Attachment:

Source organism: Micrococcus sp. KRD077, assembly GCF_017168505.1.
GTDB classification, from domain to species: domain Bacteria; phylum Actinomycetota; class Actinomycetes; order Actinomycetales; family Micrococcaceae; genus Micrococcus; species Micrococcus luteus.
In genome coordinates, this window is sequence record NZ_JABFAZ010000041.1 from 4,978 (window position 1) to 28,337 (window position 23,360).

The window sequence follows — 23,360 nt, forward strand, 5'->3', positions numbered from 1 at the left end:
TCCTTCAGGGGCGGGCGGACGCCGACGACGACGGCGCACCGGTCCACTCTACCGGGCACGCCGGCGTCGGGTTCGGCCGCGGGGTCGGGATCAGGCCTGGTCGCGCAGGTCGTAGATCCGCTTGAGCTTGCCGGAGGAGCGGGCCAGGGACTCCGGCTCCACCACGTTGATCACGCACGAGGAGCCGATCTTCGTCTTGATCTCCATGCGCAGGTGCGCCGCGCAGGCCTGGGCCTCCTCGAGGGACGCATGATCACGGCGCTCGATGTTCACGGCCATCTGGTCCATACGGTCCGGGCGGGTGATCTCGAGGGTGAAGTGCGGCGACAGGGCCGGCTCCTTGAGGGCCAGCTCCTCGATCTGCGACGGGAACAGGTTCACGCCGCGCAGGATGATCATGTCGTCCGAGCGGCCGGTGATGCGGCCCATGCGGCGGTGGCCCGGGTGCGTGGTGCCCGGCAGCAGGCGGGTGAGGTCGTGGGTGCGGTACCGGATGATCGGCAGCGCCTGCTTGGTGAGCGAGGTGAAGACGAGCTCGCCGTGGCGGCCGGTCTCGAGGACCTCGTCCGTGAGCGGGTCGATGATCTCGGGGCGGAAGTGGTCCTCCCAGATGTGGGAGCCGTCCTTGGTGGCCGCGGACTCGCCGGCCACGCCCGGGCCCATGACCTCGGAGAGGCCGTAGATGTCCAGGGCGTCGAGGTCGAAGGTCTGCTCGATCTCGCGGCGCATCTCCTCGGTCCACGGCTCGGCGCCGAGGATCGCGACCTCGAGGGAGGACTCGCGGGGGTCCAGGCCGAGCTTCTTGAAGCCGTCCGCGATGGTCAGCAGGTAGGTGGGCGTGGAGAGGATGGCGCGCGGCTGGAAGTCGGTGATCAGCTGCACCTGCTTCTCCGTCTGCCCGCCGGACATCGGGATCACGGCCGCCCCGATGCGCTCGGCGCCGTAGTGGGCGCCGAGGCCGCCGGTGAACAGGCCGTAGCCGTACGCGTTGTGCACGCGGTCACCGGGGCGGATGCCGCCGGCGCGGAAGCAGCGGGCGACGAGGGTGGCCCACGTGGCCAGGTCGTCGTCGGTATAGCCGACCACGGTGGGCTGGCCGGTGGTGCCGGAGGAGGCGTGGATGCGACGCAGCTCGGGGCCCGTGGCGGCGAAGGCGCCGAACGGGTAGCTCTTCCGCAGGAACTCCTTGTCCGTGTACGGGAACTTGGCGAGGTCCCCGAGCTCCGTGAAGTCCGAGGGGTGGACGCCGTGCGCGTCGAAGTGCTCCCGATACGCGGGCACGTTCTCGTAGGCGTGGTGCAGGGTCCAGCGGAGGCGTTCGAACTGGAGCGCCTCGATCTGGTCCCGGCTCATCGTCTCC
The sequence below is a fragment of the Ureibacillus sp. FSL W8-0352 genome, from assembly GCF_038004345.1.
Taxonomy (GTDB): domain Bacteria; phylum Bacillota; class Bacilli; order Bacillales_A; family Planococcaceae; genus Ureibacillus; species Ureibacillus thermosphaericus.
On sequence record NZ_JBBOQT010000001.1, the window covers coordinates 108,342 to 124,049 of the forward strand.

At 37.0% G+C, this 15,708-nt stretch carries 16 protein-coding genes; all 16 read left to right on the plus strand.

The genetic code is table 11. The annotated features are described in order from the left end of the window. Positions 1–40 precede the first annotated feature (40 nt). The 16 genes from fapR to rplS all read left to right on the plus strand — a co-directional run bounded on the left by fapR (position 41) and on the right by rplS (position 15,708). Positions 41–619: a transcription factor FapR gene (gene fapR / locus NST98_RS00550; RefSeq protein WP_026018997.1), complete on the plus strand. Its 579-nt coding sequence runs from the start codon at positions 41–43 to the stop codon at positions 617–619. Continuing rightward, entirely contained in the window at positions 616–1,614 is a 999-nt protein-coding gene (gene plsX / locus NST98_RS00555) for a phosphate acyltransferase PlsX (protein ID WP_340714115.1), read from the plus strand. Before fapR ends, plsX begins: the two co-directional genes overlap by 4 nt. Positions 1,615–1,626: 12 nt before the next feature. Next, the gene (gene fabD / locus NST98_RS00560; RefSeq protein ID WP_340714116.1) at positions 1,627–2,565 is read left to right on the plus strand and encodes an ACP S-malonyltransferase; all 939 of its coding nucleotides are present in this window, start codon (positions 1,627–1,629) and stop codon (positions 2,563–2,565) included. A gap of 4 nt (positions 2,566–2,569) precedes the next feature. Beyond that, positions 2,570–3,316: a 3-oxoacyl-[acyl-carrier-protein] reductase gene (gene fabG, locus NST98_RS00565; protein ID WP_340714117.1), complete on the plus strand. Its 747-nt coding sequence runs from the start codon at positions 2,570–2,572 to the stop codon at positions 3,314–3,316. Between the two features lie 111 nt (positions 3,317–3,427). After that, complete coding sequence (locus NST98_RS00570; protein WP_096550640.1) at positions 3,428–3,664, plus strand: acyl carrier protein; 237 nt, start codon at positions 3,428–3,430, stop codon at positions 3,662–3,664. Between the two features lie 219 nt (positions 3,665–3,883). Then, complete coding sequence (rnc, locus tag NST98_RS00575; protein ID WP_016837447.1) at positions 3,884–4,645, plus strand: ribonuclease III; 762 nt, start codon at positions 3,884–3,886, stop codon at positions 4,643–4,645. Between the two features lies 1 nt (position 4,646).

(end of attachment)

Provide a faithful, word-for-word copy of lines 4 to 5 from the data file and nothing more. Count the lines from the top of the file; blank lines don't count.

The window sequence follows — 23,360 nt, forward strand, 5'->3', positions numbered from 1 at the left end:
TCCTTCAGGGGCGGGCGGACGCCGACGACGACGGCGCACCGGTCCACTCTACCGGGCACGCCGGCGTCGGGTTCGGCCGCGGGGTCGGGATCAGGCCTGGTCGCGCAGGTCGTAGATCCGCTTGAGCTTGCCGGAGGAGCGGGCCAGGGACTCCGGCTCCACCACGTTGATCACGCACGAGGAGCCGATCTTCGTCTTGATCTCCATGCGCAGGTGCGCCGCGCAGGCCTGGGCCTCCTCGAGGGACGCATGATCACGGCGCTCGATGTTCACGGCCATCTGGTCCATACGGTCCGGGCGGGTGATCTCGAGGGTGAAGTGCGGCGACAGGGCCGGCTCCTTGAGGGCCAGCTCCTCGATCTGCGACGGGAACAGGTTCACGCCGCGCAGGATGATCATGTCGTCCGAGCGGCCGGTGATGCGGCCCATGCGGCGGTGGCCCGGGTGCGTGGTGCCCGGCAGCAGGCGGGTGAGGTCGTGGGTGCGGTACCGGATGATCGGCAGCGCCTGCTTGGTGAGCGAGGTGAAGACGAGCTCGCCGTGGCGGCCGGTCTCGAGGACCTCGTCCGTGAGCGGGTCGATGATCTCGGGGCGGAAGTGGTCCTCCCAGATGTGGGAGCCGTCCTTGGTGGCCGCGGACTCGCCGGCCACGCCCGGGCCCATGACCTCGGAGAGGCCGTAGATGTCCAGGGCGTCGAGGTCGAAGGTCTGCTCGATCTCGCGGCGCATCTCCTCGGTCCACGGCTCGGCGCCGAGGATCGCGACCTCGAGGGAGGACTCGCGGGGGTCCAGGCCGAGCTTCTTGAAGCCGTCCGCGATGGTCAGCAGGTAGGTGGGCGTGGAGAGGATGGCGCGCGGCTGGAAGTCGGTGATCAGCTGCACCTGCTTCTCCGTCTGCCCGCCGGACATCGGGATCACGGCCGCCCCGATGCGCTCGGCGCCGTAGTGGGCGCCGAGGCCGCCGGTGAACAGGCCGTAGCCGTACGCGTTGTGCACGCGGTCACCGGGGCGGATGCCGCCGGCGCGGAAGCAGCGGGCGACGAGGGTGGCCCACGTGGCCAGGTCGTCGTCGGTATAGCCGACCACGGTGGGCTGGCCGGTGGTGCCGGAGGAGGCGTGGATGCGACGCAGCTCGGGGCCCGTGGCGGCGAAGGCGCCGAACGGGTAGCTCTTCCGCAGGAACTCCTTGTCCGTGTACGGGAACTTGGCGAGGTCCCCGAGCTCCGTGAAGTCCGAGGGGTGGACGCCGTGCGCGTCGAAGTGCTCCCGATACGCGGGCACGTTCTCGTAGGCGTGGTGCAGGGTCCAGCGGAGGCGTTCGAACTGGAGCGCCTCGATCTGGTCCCGGCTCATCGTCTCC